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This eBook from the Gutenberg Project consists of approximately 491 pages of information about Samuel F. B. Morse, His Letters and Journals.

Russia. A contributor to the honorary gratuity.

Spain. The cross of Knight Commander de Numero of the order of Isabella the Catholic.

Portugal. The cross of a Knight of the Tower and Sword.

Italy. A contributor to the honorary gratuity, and the cross of a Knight of Saints Lazaro and Mauritio.

Wuerttemberg. The Scientific Gold Medal of Wuerttemberg.

Turkey. A contributor to the honorary gratuity, and the decoration in diamonds of the Nishan Iftichar, or Order of Glory.

Denmark. The cross of Knight Commander of the Dannebrog.

Holy See. A contributor to the honorary gratuity.

Belgium. A contributor to the honorary gratuity.

Holland. A contributor to the honorary gratuity.

Sweden. A contributor to the honorary gratuity.

Great Britain. Nationally nothing.

Switzerland. Nationally nothing.

Saxony. Nationally nothing.

The decorations and medals enumerated above, with the exception of the Danish cross, which had to be returned at the death of the recipient, and one of the medals, which mysteriously disappeared many years ago, are now in the Morse case at the National Museum in Washington, having been presented to that institution by the children and grandchildren of the inventor.  It should be added that, in addition to the honors bestowed on him by foreign governments, he was made a member of the Royal Academy of Sciences of Sweden, a member of the Institute of France and of the principal scientific societies of the United States.  It has been already noted in these pages that his alma mater, Yale, conferred on him the degree of LL.D.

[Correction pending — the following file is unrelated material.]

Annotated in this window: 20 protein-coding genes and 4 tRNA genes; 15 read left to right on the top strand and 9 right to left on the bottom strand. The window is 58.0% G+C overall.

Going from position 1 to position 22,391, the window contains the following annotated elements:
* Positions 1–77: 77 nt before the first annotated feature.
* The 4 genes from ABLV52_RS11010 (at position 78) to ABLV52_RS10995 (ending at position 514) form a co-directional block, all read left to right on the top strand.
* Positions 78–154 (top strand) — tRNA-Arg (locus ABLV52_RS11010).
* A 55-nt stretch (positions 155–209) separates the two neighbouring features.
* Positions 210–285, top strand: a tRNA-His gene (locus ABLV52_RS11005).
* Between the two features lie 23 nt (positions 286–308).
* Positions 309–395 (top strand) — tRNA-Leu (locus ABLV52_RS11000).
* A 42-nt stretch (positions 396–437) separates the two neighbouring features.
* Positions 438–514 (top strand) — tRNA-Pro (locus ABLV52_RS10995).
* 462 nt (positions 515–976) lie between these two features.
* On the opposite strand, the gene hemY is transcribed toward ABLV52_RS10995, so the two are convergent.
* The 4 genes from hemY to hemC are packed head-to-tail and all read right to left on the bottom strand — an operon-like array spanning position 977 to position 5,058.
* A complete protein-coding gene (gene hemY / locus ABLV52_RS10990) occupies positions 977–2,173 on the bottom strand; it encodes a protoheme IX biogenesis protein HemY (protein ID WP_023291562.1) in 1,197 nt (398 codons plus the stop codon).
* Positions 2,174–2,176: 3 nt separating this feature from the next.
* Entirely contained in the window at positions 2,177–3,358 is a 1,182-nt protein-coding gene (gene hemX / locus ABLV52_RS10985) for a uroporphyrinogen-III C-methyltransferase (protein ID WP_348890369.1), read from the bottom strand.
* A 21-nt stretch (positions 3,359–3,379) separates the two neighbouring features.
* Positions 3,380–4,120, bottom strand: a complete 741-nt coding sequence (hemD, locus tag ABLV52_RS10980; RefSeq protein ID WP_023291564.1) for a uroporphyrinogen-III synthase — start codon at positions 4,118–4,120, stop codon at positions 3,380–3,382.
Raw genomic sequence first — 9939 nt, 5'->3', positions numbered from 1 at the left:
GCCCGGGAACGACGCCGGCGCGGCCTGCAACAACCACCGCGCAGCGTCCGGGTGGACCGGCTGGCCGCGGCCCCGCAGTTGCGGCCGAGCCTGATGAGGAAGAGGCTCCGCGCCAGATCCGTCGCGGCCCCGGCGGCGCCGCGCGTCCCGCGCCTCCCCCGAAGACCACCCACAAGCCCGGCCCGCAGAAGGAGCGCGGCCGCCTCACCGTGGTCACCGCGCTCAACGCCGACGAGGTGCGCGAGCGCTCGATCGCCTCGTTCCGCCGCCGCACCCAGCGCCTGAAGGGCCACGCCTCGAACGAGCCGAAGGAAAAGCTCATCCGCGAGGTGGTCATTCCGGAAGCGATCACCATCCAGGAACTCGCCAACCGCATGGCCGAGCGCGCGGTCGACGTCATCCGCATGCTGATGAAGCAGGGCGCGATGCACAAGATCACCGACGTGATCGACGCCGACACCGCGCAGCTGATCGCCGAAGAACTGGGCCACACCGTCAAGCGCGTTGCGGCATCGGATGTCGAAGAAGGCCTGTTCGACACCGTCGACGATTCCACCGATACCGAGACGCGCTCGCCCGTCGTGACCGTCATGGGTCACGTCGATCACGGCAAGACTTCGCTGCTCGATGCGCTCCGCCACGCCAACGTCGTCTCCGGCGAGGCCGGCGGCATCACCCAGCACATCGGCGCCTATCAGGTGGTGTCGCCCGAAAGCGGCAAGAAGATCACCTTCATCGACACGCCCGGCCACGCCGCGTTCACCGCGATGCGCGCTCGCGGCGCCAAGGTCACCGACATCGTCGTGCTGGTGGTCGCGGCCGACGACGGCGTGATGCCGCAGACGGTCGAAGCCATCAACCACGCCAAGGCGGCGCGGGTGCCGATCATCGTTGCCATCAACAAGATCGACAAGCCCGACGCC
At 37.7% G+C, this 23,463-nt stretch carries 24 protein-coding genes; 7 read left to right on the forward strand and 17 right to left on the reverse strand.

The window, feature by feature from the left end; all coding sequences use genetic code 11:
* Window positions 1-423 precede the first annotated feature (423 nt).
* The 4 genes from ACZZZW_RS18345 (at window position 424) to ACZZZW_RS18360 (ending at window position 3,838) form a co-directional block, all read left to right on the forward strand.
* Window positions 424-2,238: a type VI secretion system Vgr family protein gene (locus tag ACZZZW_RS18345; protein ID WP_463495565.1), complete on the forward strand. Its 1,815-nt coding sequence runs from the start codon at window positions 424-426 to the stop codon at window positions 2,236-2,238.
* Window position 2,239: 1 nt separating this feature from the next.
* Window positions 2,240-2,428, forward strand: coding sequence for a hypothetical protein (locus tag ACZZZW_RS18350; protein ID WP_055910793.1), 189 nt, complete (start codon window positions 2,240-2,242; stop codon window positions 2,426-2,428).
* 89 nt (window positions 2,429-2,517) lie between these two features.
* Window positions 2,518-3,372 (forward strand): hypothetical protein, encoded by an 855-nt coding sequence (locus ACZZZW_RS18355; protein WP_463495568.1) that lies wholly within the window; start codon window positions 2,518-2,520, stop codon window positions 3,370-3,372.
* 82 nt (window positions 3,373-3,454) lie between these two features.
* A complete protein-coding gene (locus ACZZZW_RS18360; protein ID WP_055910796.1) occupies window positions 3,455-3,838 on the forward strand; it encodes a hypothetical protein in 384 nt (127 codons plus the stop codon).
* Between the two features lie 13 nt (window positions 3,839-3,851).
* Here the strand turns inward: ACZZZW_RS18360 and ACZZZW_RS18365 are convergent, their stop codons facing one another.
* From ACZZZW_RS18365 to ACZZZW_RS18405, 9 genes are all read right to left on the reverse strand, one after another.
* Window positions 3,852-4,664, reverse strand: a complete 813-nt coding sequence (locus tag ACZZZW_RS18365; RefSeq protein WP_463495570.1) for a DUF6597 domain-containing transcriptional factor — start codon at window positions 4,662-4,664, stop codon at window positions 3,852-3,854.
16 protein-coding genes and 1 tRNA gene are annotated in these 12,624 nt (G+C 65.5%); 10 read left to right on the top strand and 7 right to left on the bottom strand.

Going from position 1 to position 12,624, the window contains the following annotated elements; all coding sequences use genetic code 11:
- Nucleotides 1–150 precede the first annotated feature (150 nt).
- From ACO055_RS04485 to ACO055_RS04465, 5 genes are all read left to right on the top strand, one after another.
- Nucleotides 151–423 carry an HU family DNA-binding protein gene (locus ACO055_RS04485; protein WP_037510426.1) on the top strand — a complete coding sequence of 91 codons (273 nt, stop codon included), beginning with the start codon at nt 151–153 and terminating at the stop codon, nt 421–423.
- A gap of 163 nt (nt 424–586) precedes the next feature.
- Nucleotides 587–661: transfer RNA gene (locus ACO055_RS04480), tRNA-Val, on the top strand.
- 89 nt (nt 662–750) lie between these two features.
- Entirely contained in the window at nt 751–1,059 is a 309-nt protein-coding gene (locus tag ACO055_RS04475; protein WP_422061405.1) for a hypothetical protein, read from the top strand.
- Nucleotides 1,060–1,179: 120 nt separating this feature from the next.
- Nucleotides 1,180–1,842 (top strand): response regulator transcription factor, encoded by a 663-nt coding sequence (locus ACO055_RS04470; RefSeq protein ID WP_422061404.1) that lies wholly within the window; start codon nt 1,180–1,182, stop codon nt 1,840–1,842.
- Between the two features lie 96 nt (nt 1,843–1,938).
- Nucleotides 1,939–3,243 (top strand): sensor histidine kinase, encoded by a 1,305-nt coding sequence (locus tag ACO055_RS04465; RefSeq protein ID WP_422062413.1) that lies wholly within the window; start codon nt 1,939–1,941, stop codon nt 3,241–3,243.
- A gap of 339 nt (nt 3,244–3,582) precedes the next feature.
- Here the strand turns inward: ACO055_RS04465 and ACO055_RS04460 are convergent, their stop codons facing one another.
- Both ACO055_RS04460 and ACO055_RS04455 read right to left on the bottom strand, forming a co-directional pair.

I have said that I find no note of complaint in Morse’s letters.  Whatever his feelings of disappointment may have been, he felt it his duty to send the following letter to Count Walewski on September 15, 1858.  Perhaps a slight note of irony may be read into the sentence accepting the gratuity, but, if intended, I fear it was too feeble to have reached its mark, and the letter is, as a whole and under the circumstances, almost too fulsome, conforming, however, to the stilted style of the time:—­

On my return to Paris from Switzerland I have this day received, from the Minister of the United States, the most gratifying information which Your Excellency did me the honor to send to me through him, respecting the decision of the congress of the distinguished diplomatic representatives of ten of the August governments of Europe, held in special reference to myself.

You have had the considerate kindness to communicate to me a proceeding which reflects the highest honor upon the Imperial Government and its noble associates, and I am at a loss for language adequately to express to them my feelings of profound gratitude.

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